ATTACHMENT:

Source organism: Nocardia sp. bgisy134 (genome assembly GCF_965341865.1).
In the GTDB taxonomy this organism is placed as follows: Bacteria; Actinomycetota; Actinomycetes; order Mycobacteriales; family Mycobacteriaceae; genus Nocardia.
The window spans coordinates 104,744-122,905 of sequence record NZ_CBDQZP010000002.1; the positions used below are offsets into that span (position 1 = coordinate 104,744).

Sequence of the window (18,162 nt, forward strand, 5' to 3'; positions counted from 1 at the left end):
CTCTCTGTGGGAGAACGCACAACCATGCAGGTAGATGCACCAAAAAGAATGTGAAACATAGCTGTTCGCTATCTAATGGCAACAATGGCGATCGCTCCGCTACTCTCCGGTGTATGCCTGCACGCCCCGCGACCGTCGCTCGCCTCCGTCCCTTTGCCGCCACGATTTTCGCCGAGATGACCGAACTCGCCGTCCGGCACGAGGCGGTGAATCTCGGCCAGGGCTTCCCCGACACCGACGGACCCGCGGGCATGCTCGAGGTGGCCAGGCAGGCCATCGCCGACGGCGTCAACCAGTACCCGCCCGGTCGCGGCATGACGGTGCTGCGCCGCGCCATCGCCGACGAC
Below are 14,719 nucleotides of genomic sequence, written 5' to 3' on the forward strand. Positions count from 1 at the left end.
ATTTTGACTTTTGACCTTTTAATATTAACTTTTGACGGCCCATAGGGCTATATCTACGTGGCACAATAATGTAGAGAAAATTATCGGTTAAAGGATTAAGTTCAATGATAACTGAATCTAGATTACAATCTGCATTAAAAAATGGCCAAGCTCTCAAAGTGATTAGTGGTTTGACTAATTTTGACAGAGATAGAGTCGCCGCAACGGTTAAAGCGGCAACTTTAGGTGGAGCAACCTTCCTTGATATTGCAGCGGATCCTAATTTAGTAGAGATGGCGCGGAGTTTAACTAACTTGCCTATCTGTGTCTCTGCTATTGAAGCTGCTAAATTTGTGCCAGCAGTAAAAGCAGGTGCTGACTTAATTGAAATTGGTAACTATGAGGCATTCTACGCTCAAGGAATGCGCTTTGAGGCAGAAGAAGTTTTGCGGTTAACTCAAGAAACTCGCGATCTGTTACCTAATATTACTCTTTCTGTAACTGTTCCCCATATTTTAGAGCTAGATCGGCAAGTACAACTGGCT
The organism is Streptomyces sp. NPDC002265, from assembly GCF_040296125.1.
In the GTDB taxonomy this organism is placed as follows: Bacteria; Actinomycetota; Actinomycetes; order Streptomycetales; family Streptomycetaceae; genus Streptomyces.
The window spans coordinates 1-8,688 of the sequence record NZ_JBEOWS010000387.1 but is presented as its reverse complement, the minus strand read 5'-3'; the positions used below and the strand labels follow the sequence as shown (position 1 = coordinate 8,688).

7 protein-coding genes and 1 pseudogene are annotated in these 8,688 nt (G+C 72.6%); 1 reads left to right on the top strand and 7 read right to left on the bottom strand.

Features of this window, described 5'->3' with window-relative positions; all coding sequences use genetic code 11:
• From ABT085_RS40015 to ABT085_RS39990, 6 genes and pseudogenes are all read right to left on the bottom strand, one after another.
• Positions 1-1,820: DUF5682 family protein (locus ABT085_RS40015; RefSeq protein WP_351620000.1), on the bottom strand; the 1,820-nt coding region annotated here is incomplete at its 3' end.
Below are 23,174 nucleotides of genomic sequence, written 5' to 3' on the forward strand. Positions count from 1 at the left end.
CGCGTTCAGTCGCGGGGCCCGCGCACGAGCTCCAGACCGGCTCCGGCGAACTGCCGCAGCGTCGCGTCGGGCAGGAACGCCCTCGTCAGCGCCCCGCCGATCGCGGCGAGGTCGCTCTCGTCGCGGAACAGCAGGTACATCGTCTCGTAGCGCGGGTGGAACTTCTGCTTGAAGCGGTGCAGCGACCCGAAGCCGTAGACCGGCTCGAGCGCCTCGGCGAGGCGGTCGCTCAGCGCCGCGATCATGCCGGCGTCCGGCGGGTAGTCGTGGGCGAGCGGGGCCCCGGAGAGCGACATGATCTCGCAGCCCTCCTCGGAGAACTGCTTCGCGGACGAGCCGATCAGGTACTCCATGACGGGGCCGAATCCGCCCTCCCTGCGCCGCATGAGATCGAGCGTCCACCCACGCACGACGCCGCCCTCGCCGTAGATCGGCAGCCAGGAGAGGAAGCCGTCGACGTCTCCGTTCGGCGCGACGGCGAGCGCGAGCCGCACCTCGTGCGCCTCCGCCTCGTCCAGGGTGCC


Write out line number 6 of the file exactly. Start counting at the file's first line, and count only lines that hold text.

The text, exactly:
Below are 14,719 nucleotides of genomic sequence, written 5' to 3' on the forward strand. Positions count from 1 at the left end.